A researcher in American Samoa says he is not using genetic modification techniques in his search for new taro varieties.
He's responding to concerns in the local community, which does not want genetically modified organisms in the staple crop.
The American Samoa Community College horticulturist, Ian Gurr, says disease resistance and salt tolerance is better achieved through traditional breeding techniques.
He says in genetic modification only one specific gene is transferred, whereas conventional methods use several genes.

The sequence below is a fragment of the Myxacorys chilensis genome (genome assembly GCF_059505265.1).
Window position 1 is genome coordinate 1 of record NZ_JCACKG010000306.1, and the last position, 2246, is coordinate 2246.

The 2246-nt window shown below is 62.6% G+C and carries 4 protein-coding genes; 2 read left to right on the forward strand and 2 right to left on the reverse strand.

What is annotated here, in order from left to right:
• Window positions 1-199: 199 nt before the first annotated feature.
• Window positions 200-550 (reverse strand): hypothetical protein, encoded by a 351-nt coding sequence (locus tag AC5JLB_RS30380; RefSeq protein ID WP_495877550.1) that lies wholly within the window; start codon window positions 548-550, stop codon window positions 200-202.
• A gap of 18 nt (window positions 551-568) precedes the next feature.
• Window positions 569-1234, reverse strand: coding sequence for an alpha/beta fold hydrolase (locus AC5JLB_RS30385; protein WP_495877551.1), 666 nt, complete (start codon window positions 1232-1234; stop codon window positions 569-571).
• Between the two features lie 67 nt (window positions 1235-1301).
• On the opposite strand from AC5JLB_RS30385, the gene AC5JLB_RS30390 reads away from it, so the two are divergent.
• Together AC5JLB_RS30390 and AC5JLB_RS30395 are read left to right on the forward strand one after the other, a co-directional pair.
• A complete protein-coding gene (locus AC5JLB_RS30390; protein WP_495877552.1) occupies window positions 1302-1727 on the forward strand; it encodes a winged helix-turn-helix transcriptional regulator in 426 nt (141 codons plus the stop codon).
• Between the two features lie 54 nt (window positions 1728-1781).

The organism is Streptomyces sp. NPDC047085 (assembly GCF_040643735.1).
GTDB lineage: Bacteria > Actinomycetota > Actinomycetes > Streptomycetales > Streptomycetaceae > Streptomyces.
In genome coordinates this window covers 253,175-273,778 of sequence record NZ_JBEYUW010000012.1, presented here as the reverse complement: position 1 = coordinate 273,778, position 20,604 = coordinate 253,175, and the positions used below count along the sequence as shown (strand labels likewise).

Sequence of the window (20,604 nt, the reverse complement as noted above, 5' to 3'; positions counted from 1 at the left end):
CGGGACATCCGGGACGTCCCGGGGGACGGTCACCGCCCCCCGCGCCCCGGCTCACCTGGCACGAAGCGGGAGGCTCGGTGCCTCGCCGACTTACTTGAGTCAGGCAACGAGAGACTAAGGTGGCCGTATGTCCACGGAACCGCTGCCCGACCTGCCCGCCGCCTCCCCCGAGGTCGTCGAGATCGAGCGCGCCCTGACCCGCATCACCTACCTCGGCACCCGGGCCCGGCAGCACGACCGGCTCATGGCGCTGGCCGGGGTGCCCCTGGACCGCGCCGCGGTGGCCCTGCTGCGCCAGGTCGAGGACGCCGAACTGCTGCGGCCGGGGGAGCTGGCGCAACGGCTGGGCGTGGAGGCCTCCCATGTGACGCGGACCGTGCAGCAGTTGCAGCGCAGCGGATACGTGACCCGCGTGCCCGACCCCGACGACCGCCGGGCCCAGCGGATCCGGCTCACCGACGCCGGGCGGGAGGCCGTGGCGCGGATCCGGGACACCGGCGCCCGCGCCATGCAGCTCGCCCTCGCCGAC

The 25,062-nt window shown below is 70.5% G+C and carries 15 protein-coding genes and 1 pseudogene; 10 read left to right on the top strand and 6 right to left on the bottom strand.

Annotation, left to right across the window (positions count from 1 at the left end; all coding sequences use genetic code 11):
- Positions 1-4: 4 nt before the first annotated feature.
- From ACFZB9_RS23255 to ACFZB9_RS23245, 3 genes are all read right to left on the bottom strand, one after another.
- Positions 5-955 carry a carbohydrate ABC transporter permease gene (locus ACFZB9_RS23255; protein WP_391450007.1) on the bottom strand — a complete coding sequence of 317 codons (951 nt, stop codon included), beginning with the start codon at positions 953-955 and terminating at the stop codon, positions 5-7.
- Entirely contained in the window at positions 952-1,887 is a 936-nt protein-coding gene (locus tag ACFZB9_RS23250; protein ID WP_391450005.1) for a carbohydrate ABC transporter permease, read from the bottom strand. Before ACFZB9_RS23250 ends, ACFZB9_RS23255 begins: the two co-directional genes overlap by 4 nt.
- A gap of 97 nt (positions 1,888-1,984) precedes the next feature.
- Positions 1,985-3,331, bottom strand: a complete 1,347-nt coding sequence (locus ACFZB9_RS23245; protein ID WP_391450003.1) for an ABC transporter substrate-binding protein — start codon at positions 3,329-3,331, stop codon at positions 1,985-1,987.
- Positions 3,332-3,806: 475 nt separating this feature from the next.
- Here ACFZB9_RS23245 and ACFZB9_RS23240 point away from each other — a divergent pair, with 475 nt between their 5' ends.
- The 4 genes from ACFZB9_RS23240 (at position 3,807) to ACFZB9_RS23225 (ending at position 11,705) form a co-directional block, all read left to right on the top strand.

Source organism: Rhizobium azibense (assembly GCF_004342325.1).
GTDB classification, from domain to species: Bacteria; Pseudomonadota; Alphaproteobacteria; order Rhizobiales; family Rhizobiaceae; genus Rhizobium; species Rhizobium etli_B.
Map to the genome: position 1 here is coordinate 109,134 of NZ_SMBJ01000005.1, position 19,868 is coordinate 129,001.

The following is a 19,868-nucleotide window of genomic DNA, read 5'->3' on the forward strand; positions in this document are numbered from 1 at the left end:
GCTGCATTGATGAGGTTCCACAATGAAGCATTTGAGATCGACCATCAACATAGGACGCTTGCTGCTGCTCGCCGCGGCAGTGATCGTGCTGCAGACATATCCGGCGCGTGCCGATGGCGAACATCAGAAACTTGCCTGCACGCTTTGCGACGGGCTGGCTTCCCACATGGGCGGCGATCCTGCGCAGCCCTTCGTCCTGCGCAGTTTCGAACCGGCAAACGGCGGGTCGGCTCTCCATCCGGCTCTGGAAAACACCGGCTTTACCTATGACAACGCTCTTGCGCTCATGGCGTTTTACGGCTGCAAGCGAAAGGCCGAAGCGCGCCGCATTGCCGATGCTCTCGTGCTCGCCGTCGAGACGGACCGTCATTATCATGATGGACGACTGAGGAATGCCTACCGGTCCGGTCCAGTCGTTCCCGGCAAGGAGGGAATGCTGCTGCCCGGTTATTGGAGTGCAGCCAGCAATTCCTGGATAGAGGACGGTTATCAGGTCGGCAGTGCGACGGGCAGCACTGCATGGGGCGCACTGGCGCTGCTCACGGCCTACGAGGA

"If your tolerance or disease resistance is the result of several genes then it's a more lasting type of resistance or more lasting tolerance. You get a better result. You might not get 100 percent resistance but you a resistance which is stronger and will last longer".
Ian Gurr says disease resistance is important for the territory given the impact of the 1993 taro leaf blight, which completely decimated traditional varieties of taro.